by Tom Johnson
Check out guitar George he knows all the chords …
Having originally picked up a used copy of Communiqué, I shelved it for a while when I realized that I just wasn’t all that in the mood for Dire Straits at the time. I’d been enamored of Mark Knopfler’s guitar playing for a while, but nevertheless had taken the slow route when getting into Dire Straits.
There’s something too iconic about the Brothers in Arms material, specifically the way overplayed “Money for Nothing,” complete with it’s “I want my MTV” tag, two elements that instantly drive me away from albums, if not bands. Overexposure is my enemy, having destroyed relationships with music I have loved but with which I shared a more fragile connection. There aren’t many songs that will survive this unfortunate side effect of a band achieving sudden, widespread fame, but once in a while I manage to not let it get to me.
The Shins, for example, may never be overexposed for me — I love their music and while Garden State threatened to topple the beautiful friendship we’d forged, what with the whole “they’ll change your life!” BS, I managed to ignore it. I simply put their two (at the time) albums away for a while and let it blow over. It’s harder, however, to encounter something that had long ago reached icon status, such as the aforementioned “Money for Nothing,” and not instantly stamp the entire band’s output with the feelings associated with that one song. It became a kind of soundtrack for exactly the opposite kind of crowd than the song was written for — the story of an “everyday joe” type dreaming of achieving fame and success — when the yuppie-types in the 1880s latched onto the song, if not the band, as somehow representative of themselves, and completely ignored the message behind the song.
So when I crumbled to Mark Knopfler‘s charms, it was via his then-new solo releases, not Dire Straits, whose music I continued to resist. It was stumbling upon “Sultans of Swing” that did it, however. That familiar Knopfler twang rings out throughout the song and carries us through to one of the finest guitar solos I have ever heard — a real “goosebumps because it’s so powerful and emotional” kind of moment. Live at the BBC found its way into my collection, followed quickly by the self-titled first album, much of which is found on BBC. And then it was Making Movies, and, most recently, Communiqué.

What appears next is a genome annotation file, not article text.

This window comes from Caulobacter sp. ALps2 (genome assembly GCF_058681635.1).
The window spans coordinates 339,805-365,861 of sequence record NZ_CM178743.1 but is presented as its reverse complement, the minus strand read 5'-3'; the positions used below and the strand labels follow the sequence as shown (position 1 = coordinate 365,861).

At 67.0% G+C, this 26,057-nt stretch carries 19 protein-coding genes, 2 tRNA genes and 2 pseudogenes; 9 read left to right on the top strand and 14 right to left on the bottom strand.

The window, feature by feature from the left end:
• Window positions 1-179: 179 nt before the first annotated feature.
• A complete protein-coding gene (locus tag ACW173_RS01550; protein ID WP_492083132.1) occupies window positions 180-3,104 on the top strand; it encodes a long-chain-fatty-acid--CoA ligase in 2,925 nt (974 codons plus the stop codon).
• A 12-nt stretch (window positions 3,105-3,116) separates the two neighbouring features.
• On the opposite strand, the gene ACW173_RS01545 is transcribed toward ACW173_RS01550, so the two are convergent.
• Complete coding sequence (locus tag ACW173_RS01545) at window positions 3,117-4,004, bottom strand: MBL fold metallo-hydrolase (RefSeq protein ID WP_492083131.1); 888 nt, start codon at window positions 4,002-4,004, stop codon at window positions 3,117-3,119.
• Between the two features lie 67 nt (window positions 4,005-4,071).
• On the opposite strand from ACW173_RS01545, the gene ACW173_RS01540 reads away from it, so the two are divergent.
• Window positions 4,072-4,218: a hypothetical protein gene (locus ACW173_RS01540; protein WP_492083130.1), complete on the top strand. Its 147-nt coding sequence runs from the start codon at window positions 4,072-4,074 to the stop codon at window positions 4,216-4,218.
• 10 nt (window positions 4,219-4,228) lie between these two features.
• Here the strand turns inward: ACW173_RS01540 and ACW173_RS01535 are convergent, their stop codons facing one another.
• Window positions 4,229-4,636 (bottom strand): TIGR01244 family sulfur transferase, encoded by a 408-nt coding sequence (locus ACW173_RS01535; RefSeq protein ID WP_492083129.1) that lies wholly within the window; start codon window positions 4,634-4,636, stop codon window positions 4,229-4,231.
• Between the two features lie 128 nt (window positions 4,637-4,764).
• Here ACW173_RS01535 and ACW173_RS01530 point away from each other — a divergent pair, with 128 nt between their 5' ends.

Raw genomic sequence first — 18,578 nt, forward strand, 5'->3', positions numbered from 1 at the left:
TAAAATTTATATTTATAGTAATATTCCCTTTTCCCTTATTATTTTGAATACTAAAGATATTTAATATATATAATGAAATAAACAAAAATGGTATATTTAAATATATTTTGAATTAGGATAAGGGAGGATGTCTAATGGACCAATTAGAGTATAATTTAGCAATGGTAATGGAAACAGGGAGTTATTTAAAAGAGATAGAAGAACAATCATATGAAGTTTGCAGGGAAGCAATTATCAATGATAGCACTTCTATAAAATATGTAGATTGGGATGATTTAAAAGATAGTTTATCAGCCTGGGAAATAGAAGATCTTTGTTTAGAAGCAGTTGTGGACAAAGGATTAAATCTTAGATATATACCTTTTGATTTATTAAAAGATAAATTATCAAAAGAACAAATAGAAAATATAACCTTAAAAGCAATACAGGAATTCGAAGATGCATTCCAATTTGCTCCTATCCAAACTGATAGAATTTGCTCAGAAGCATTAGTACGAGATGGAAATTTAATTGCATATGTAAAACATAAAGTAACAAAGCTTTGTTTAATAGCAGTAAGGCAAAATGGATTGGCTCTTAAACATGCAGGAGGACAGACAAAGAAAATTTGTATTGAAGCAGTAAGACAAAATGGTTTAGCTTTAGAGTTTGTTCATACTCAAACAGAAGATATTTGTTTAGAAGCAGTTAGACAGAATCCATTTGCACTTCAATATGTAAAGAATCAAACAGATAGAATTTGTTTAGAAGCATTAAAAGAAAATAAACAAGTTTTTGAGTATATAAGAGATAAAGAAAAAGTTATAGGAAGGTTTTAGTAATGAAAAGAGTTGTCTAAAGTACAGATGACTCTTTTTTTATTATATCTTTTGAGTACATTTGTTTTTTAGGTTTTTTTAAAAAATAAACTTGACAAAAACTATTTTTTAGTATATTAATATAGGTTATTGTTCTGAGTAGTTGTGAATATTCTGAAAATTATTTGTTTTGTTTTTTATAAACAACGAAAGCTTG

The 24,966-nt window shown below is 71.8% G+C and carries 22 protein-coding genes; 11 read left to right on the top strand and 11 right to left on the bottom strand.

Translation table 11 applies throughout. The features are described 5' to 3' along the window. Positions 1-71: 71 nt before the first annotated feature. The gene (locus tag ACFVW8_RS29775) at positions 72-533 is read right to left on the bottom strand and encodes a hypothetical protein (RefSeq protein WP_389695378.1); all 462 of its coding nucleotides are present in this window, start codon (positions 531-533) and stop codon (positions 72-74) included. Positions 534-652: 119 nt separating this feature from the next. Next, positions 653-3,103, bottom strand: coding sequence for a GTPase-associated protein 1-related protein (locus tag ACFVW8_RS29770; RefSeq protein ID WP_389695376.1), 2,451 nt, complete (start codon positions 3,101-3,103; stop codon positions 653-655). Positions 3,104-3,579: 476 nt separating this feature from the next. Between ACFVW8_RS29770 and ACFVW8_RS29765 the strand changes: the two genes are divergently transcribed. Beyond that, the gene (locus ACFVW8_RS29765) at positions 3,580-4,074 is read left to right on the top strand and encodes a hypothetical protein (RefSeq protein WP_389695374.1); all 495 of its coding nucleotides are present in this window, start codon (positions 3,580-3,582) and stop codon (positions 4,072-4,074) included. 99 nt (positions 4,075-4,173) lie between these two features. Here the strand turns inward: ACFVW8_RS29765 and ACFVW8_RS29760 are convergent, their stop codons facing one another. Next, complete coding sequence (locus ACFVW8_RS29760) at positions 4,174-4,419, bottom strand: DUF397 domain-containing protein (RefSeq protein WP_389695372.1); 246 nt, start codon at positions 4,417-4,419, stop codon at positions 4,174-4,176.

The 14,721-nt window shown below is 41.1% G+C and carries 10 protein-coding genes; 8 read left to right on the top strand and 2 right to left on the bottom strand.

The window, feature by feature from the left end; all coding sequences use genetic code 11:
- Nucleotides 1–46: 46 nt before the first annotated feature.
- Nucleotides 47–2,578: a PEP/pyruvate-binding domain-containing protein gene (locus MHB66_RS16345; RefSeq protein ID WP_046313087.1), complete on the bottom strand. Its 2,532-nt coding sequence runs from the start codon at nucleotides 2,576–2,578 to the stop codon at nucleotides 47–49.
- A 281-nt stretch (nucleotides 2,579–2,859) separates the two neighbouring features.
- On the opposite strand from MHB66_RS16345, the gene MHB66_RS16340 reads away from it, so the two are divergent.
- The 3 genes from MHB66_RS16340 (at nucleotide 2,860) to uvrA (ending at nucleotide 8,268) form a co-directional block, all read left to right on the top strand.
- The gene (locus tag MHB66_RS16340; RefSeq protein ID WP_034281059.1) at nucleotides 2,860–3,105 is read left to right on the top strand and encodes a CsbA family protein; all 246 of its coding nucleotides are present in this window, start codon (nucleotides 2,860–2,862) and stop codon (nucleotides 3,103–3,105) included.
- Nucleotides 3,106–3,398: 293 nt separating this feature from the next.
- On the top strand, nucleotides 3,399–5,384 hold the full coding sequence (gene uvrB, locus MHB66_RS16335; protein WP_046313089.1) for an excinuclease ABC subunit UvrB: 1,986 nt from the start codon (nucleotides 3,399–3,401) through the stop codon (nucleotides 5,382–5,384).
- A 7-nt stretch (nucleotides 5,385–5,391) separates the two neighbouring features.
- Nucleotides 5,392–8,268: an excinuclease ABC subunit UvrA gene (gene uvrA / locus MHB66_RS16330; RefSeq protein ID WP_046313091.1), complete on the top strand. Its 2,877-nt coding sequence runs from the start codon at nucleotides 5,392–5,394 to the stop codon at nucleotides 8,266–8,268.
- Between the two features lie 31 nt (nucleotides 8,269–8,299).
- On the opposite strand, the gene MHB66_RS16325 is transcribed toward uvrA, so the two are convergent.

Even so, Communiqué had to remain on the shelf for a little while, not because of a fear that the overexposed Dire Straits I used to fear would rear its head, but simply because music like this takes the right circumstances to come to life for a listener like me. Many albums I can hear and appreciate, but it takes that special moment, and a certain spontaneity, for some things to really click. Finally, that day arrived for Communiqué, a moment where I was able to hear it without the fog of expectation hanging over me, and it was able to reveal itself as an album full of the delicate subtleties that makes Mark Knopfler shimmer — that deep tobacco-soaked voice, the quick, fluid guitar, and the wit behind many of his lyrics.
Knopfler possesses the too often ignored ability to understate just the right elements and come out with something that knocks the attentive listeners on their asses. It’s a gift that has never been overly abundant in popular music, but when it’s discovered, it’s a rich, abundant source of beauty. Communiqué is precisely that kind of album. It has the reputation of being one of the lesser Dire Straits offerings, and yet, it seems, for the right listeners, it ascends to status of “favorite.” I may start considering myself one of those listeners.